Tiny house company fails: Buyers left with unfinished homes

Thermasol made these tiny home cabins. Photo / Thermasol
Thermasol made these tiny home cabins. Photo / Thermasol

A West Auckland tiny house building business has gone under, owning debts to numerous creditors and leaving homes unfinished.

Shareholders of Thermasol appointed John Gilbert of Strategic the liquidator of the business, only formed three years ago to respond to the growing movement for tiny houses, often transportable and selling for a fraction of more traditional homes.

"There are some partially built cabins," Gilbert said of failed business whose directors and shareholders are Sean and Tracy Kelly of Arney Rd, Remuera.

"There are also a number of parties claiming ownership to these units. There is also a creditor claiming security over the assets - or at least some of them," he wrote.

Fletcher Steel, BMW Financial Services, Carters, Steel and Tube Holdings, Viper Electrical, BOC, Crown Equipment and Heartland Bank were some of those listed as secured parties.

A list of creditors has been released and some parties named there were Sean and Tracy Kelly, ACC, IRD, Easy Steel, Mitre 10, Matrix Security, Hire a Maid, Giltap Motor Group, Fresh Water Co, Xero and then a list of 24 people.

Gilbert said the company was formed initially to develop the thermasol insulated panel.

"It then transitioned to the manufacture of transportable small houses. The company appears to have been under capitalised.

"The books indicate that there has been cashflow pressure for some time. The directors attempted to recapitalise the business by bringing in an outside investor.

"There were several parties who did due diligence but they were unable to agree terms," he said.

He cited insolvent trading as a possible issue: "I will investigate the actions of the directors, particularly in continuing to trade the business once insolvency should have been obvious. I will also investigate insolvent transactions and voidable preferences. It is apparent that a number of people paid deposits and/or instalments in the last few weeks before I was appointed. The disbursement of these funds will be investigated."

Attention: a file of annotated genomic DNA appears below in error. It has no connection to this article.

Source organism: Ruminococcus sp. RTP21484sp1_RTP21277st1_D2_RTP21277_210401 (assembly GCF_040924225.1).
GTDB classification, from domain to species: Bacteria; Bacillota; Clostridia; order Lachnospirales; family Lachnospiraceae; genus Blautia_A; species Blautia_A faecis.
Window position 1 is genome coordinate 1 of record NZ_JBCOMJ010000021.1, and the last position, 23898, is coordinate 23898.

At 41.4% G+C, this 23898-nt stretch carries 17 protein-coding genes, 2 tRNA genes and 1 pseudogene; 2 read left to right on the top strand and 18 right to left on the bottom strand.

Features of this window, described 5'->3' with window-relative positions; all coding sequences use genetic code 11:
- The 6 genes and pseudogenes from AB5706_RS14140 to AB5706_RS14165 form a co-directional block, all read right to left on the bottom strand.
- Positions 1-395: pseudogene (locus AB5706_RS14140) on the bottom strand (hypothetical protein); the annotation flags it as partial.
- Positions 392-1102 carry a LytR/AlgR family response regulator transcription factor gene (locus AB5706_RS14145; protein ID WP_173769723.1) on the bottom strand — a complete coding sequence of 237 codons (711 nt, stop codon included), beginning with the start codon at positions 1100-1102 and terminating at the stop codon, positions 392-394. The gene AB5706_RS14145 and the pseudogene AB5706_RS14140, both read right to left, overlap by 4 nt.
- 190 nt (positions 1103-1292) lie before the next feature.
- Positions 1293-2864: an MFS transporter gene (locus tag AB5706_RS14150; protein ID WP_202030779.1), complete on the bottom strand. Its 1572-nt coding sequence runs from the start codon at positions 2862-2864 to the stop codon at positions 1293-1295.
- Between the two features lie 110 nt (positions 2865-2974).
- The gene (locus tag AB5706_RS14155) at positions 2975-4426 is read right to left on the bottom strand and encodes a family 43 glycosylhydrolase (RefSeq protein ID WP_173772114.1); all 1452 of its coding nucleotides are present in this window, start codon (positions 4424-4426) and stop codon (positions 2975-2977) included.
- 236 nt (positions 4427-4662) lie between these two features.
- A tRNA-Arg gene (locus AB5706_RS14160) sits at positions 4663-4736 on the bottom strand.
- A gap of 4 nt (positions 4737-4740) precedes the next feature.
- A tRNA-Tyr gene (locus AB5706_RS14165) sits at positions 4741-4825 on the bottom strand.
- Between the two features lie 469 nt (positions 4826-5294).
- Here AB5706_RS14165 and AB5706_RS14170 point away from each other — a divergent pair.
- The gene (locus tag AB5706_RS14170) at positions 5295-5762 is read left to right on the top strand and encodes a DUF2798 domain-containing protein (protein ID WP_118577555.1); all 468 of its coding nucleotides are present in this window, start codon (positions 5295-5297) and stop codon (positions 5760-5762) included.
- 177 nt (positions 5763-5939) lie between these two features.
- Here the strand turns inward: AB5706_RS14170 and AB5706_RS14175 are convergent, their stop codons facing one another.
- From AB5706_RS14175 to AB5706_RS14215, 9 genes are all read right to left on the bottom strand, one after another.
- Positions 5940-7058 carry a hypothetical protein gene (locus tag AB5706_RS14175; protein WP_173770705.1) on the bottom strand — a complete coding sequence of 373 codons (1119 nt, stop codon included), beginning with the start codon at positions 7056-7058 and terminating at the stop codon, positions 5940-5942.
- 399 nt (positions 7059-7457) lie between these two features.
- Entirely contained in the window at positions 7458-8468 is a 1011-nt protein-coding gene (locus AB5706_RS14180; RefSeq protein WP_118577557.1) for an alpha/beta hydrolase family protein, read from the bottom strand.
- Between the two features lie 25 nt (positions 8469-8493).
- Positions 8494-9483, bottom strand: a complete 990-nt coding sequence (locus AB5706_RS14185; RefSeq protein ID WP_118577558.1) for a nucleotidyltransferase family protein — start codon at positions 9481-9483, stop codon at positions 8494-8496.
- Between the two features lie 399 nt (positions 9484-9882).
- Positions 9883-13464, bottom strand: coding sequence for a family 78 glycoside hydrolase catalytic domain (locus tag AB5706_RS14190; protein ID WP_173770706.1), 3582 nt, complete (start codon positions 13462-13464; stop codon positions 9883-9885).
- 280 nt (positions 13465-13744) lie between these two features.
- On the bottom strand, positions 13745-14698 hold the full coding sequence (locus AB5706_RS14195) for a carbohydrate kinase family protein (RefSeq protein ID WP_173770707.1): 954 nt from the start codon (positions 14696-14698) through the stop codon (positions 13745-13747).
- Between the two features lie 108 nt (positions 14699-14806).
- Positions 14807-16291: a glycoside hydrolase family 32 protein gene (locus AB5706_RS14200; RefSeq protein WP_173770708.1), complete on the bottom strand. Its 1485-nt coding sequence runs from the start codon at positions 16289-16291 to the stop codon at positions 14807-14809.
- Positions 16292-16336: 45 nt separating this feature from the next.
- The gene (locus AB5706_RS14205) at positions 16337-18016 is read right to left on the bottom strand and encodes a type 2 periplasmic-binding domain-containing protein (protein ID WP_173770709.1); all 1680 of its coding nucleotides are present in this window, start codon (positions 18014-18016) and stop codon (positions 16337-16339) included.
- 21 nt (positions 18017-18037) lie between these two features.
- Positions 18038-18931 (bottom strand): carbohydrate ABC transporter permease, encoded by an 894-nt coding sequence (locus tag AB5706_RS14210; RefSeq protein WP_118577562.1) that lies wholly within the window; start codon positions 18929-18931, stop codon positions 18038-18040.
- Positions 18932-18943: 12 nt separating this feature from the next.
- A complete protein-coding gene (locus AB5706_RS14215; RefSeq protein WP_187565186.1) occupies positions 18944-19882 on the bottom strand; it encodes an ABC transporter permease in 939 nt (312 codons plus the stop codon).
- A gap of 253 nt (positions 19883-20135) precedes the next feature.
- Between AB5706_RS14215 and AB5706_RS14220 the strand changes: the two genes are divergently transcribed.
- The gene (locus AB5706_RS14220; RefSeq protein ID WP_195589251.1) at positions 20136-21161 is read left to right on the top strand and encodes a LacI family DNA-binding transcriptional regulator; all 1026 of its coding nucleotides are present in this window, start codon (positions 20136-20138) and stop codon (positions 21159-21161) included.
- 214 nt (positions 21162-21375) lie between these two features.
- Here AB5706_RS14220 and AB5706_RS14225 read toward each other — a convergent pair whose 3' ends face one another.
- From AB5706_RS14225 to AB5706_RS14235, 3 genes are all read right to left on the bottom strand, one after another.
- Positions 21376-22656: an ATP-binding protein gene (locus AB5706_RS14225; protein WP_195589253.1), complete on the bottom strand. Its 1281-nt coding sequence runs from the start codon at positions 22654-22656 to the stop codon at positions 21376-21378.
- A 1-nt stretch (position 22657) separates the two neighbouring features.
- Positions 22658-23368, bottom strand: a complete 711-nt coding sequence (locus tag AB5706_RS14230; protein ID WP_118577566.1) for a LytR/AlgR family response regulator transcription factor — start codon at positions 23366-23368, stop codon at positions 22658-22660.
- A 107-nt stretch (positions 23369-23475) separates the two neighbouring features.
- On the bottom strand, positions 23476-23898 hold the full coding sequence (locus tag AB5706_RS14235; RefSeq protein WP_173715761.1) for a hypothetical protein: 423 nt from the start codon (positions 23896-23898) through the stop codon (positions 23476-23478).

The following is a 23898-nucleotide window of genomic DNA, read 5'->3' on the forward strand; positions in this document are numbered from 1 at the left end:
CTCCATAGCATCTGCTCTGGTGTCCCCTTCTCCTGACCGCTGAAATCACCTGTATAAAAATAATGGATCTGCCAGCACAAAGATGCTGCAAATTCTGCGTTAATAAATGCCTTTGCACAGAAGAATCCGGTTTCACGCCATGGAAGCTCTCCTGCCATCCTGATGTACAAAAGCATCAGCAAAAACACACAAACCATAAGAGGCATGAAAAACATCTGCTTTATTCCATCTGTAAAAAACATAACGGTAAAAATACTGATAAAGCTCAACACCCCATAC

The tiny house movement is sweeping the world, in what could be a reaction against the expansive and ornate McMansion.

Tiny homes are seen by some as a solution to the high cost of building and an anti-consumerist movement.

In June, the Herald reported on a video showing off a tiny house built in the Bay of Plenty which drew 8.7 million views in just two months and international acclaim.

The 3:08-minute video Tiny House With Net Loft For Young Couple, published on March 21 has 5274 comments and drew praise of the house as epic, amazing and perfect, although some found it claustrophobic.

Gina Stevens, a director and in-house designer of Katikati-headquartered Build Tiny which constructed and sold the house, said: "I can't believe the video has crept up to nearly 9 million views. That's extraordinary!"

Stevens said the film was made in Katikati but the couple live in Tauranga. The completed house cost around $110,000 to build "including appliances and upgraded trailer."



A sad state of affairs. Home owners have to live in shacks because that is all they can afford. When I graduated I could afford a 3 bedroom 1 bath in St Clair (with sea views) for 11 months gross salary. Nowadays with a grad salary you can afford half a shack. Low interest rates and high immigration have destroyed the dreams of many a potential home owner. Bankers and government policies are to blame.